Introduction to Logstash: Getting Started

By Matt Delaney, DevOp, Edmonton

In my last post I talked a bit about how Cybera uses Logstash in its infrastructure to solve some performance issues we ran into on our Learning Management Cloud. In today'€™s blog I'€™ll take a closer look at what Logstash is. We'€™ll also get our hands dirty and set up a very simple Logstash instance (on a single machine) and start pulling in some logs. For simplicity'€™s sake, I will assume that you are going to run Logstash in Linux (specifically Ubuntu).

The purpose of Logstash is to get events from any number of inputs (could be from a file, a queue, another Logstash instance, etc), apply filters (parse, modify, or perform any number of processing tasks), and finally output to any number of destinations (Elastic Search, Nagios, another Logstash instance, etc).

As I mentioned, Logstash works with events. The simplest definition of an event is that it is really just a timestamp with some data. Let'€™s consider an Apache access log. Here, an event starts out as a line in your apache access log that, among other things, contains an IP address, timestamp, verb, request, response code, agent and more.

The Logstash website has an excellent tutorial on setting up a standalone Logstash instance and introducing the configuration file. So, rather than duplicating their work, I suggest you go through these links now. I'€™ll wait here.

  1. Setting up a standalone Logstash instance
  2. Familiarizing yourself with Logstash'€™s config file

Okay, so at this point I'€™ll assume that you have a working standalone Logstash instance and a basic understanding of the configuration file. Lets start dealing with the Apache access logs.

First, if you don'€™t already have Apache installed, do so now (If you are running Ubuntu you can run sudo apt-get install apache2). Now make a request to your webserver by either loading it in your web browser, or you can use (curl localhost). Next, take a look at your access log (/var/log/apache2/access.log in Ubuntu) and you should see something like: - - [05/Feb/2014:18:59:55 +0000] "GET / HTTP/1.1" 200 460 "-" "curl/7.22.0 (x86_64-pc-linux-gnu) libcurl/7.22.0 OpenSSL/1.0.1 zlib/ libidn/1.23 librtmp/2.3"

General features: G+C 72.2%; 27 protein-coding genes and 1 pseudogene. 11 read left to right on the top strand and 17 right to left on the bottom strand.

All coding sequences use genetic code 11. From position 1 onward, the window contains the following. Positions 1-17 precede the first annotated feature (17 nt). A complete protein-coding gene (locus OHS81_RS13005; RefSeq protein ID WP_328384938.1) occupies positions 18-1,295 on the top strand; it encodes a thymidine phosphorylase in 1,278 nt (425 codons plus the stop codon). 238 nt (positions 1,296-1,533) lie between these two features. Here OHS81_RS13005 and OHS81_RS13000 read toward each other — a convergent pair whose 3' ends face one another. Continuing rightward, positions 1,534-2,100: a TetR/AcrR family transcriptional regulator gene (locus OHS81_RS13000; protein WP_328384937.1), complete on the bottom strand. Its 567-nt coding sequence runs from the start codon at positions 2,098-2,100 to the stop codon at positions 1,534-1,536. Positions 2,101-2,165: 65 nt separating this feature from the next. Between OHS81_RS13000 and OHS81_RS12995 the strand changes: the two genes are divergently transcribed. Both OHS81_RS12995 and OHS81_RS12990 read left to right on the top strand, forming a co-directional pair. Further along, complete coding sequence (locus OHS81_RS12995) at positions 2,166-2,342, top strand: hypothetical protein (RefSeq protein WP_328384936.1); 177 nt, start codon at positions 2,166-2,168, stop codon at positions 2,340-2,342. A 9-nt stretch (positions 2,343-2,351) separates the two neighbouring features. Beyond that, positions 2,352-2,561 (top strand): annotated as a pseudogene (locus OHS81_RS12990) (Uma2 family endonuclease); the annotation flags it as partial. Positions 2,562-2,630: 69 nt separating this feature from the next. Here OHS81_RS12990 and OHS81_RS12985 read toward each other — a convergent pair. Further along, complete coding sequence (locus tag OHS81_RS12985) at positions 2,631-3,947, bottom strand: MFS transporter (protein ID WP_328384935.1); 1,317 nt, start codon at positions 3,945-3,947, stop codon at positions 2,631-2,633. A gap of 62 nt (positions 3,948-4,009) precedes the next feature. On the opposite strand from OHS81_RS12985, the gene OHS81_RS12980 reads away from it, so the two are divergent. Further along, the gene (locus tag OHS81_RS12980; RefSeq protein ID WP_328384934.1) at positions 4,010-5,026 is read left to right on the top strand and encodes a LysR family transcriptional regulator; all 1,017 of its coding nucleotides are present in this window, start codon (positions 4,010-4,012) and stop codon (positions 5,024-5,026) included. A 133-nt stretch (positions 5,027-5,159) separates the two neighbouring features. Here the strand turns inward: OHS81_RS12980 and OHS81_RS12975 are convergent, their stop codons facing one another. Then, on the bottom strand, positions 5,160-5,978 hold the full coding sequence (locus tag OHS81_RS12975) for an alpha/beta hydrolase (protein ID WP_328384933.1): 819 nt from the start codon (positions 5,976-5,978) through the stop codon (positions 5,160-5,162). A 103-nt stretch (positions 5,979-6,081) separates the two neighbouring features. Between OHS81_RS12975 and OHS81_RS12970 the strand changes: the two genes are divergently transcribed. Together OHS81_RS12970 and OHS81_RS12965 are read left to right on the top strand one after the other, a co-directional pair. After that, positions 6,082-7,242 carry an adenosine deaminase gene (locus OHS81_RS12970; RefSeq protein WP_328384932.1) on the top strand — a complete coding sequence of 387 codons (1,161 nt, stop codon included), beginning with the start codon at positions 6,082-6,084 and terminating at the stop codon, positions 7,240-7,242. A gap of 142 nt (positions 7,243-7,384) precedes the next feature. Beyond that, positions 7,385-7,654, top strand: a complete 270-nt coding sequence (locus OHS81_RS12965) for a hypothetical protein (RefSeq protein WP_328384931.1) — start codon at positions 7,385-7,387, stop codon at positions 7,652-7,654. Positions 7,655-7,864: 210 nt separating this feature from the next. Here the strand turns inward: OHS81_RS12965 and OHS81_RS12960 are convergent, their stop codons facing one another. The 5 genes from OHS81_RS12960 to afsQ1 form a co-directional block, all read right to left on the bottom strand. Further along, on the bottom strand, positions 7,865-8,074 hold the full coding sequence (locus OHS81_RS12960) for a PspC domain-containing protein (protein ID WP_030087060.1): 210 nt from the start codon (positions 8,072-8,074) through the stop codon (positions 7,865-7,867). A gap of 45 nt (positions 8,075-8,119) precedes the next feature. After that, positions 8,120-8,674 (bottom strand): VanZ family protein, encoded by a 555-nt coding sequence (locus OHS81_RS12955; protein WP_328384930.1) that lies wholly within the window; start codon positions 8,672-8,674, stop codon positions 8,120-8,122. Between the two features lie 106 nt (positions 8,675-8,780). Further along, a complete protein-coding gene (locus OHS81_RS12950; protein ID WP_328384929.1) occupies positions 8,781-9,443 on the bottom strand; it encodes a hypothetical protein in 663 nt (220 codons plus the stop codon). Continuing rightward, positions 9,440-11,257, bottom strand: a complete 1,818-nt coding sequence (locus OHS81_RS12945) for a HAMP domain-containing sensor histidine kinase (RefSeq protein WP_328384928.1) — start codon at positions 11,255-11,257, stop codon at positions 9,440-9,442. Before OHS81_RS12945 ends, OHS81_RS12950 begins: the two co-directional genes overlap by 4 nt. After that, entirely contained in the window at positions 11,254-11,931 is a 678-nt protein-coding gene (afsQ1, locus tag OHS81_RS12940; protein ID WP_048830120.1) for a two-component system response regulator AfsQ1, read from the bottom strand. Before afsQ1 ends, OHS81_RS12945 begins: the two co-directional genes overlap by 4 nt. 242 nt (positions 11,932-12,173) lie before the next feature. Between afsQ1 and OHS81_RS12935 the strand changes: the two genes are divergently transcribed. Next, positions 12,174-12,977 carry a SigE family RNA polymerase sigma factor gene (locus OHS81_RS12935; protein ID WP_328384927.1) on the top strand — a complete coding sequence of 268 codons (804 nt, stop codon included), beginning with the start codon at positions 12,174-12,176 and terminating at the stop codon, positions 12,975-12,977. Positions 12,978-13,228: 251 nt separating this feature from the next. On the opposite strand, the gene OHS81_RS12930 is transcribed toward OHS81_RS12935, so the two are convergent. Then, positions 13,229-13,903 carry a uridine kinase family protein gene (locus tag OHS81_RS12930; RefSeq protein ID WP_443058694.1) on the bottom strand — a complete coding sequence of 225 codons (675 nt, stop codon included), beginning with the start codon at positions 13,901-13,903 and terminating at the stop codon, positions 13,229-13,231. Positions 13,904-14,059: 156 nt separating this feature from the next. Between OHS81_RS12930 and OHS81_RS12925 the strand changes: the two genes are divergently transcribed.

There is a lot of information here that isn'€™t in a very readable format, so lets use Logstash to make life a little easier. Enter the following into your logstash config file:

input {
  # This will let us use our Apache access logs as an input
  file {
    type => "apache-access"
    path => ["/var/log/apache2/access.log*"]
    exclude => ["*.gz"]
filter {
  if [type] == "apache-access" {
    # This will parse the apache access event
    grok {
      match => [ "message", "%{COMBINEDAPACHELOG}" ]
output {
  # this will send our event to Elastic Search
  elasticsearch {
    embedded => true

The input and output sections should look familiar to you from the Logstash tutorial. Logstash is simply looking for new lines in the access log and outputting them to Elastic Search after we apply the filter.

The filter is the interesting part. Here we are using the grok filter to parse the access log. Grok lets us assign names to regular expressions and combine them to do more complex pattern matching. One of the patterns supplied by Logstash just happens to match the default combined apache log format. I'€™ll take a closer look at this shortly.

For now, lets fire up our standalone Logstash instance using this config file (assuming you went through the first tutorial):

java -jar logstash-1.3.3-flatjar.jar agent -f logstash.conf -- web

Next, make a few more requests to your Apache server using either your browser or curl. If you load up Kibana (http://localhost:9292 if you'€™re running this locally) you should see something similar to this:


You can see a list of fields we are parsing out of the log file on the left, and if you click on the event in the table, you'€™ll see the details in a much easier to read format. This table can easily be modified to show whichever fields are of interest.

So that works if you use the default log format, but lets say that you want to know how long it takes to serve each request. If we alter the log format for Apache by doing the following: